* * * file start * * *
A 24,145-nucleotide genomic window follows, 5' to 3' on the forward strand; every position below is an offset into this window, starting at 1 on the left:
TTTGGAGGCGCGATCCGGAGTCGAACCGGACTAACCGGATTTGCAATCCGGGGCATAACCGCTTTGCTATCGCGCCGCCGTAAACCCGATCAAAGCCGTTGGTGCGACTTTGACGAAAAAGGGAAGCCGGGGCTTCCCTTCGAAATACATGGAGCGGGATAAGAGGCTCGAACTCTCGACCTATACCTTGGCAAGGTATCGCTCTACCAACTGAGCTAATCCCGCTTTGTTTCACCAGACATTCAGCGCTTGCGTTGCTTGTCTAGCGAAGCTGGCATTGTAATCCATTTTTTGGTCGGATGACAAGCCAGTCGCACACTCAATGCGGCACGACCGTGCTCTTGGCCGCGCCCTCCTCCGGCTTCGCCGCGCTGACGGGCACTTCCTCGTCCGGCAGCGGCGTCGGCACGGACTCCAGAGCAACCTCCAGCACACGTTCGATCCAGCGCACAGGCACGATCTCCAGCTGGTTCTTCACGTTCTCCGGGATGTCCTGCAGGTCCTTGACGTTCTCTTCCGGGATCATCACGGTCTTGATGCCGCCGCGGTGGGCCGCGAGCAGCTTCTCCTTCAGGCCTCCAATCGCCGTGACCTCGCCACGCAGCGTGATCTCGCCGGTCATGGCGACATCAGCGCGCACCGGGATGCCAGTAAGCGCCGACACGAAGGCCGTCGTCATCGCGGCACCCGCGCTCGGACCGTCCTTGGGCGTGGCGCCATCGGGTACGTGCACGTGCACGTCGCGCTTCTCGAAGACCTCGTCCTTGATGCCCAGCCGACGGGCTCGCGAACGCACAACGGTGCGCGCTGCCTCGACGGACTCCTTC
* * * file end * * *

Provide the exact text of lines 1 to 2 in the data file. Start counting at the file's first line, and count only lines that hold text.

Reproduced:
A 24,145-nucleotide genomic window follows, 5' to 3' on the forward strand; every position below is an offset into this window, starting at 1 on the left:
TTTGGAGGCGCGATCCGGAGTCGAACCGGACTAACCGGATTTGCAATCCGGGGCATAACCGCTTTGCTATCGCGCCGCCGTAAACCCGATCAAAGCCGTTGGTGCGACTTTGACGAAAAAGGGAAGCCGGGGCTTCCCTTCGAAATACATGGAGCGGGATAAGAGGCTCGAACTCTCGACCTATACCTTGGCAAGGTATCGCTCTACCAACTGAGCTAATCCCGCTTTGTTTCACCAGACATTCAGCGCTTGCGTTGCTTGTCTAGCGAAGCTGGCATTGTAATCCATTTTTTGGTCGGATGACAAGCCAGTCGCACACTCAATGCGGCACGACCGTGCTCTTGGCCGCGCCCTCCTCCGGCTTCGCCGCGCTGACGGGCACTTCCTCGTCCGGCAGCGGCGTCGGCACGGACTCCAGAGCAACCTCCAGCACACGTTCGATCCAGCGCACAGGCACGATCTCCAGCTGGTTCTTCACGTTCTCCGGGATGTCCTGCAGGTCCTTGACGTTCTCTTCCGGGATCATCACGGTCTTGATGCCGCCGCGGTGGGCCGCGAGCAGCTTCTCCTTCAGGCCTCCAATCGCCGTGACCTCGCCACGCAGCGTGATCTCGCCGGTCATGGCGACATCAGCGCGCACCGGGATGCCAGTAAGCGCCGACACGAAGGCCGTCGTCATCGCGGCACCCGCGCTCGGACCGTCCTTGGGCGTGGCGCCATCGGGTACGTGCACGTGCACGTCGCGCTTCTCGAAGACCTCGTCCTTGATGCCCAGCCGACGGGCTCGCGAACGCACAACGGTGCGCGCTGCCTCGACGGACTCCTTC